Do you have a quick question you would like me to answer? Pay $50 via PayPal to TheBigGameHunter@gmail.com  

JobSearchCoachingHQ.com offers great advice for job hunters—videos, my books and guides to job hunting, podcasts, articles, PLUS a community for you to ask questions of PLUS the ability to ask me questions where I function as your ally with no conflict of interest answering your questions.  

Connect with me on LinkedIn. Like me on Facebook.

You can order a copy of “Diagnosing Your Job Search Problems” for Kindle for $.99 and receive free Kindle versions of “No BS Resume Advice” and “Interview Preparation.”

Don’t forget to give the show 5 stars and a good review in iTunes

Developing A Brand For Your Career and Your Job Search (VIDEO)

FROM THE ARCHIVES
Jeff Altman, The Big Game Hunter identifies the importance of your brand in your job search and why you should work on one now.

Summary

You may have heard of the term, "branding," in the context of job hunting, maybe even start doing some work on branding--Creating a profile for yourself on LinkedIn, developing a reputation for yourself in your profession . . . That's all fine and good but if you 1st learning about branding,, congratulations. You are Going to be doing work to help yourself not on this job search but on your next one. That's because the fact is branding is that something that you do overnight And suddenly people go, "oh! That's Lady Gaga in front of us!"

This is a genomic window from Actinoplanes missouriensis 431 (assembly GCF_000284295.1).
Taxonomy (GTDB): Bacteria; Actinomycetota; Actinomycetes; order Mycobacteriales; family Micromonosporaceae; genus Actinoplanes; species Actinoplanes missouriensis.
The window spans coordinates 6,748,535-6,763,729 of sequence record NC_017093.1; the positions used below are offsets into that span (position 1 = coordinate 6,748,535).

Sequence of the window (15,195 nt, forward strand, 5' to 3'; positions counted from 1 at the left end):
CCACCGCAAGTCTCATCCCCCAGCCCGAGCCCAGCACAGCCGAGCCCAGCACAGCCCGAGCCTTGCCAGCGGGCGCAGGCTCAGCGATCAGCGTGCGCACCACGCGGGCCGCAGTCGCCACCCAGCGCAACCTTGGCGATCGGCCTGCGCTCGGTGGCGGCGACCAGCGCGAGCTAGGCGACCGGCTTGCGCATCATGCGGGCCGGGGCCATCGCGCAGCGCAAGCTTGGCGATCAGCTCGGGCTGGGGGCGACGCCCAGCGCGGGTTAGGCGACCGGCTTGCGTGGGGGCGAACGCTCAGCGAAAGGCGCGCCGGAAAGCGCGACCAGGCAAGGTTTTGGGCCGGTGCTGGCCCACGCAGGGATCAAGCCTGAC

Lady Gaga and other roots like her spent years becoming Lady Gaga. They worked on creating an image for themselves. The just pop out and suddenly become rock stars.They paid their dues. They did their work.They don't fill up to relationships and their act and eventually became Lady Gaga.

So don't just simply think about this job search but, instead,, think of every job search thereafter.Even while you are doing great work and being happy doing what you're doing where you're doing it,, you are going to be doing things so that people learn about you, find out about you, understand you, trust you and thus want to hire you, rather than that absolute stranger that they know nothing about.

You see, branding is that thing that gives you the edge.. It's the thing that makes people say, "Hey! That's The Big Game Hunter! He knows what he's talking about.." That's how good the brand is..

I don't want you to think about being me or Lady Gaga. I want you to think about what you can do to develop a reputation that people will know, like and trust, not for this job search but for every other one that you're involved with from now on.

Jeff Altman, The Big Game Hunter is a coach who worked as a recruiter for what seems like one hundred years. His work

involves life coaching, as well as executive job search coaching and business life coaching. He is the host of “Job Search Radio” and “No BS Job Search Advice Radio,” both available through iTunes and Stitcher.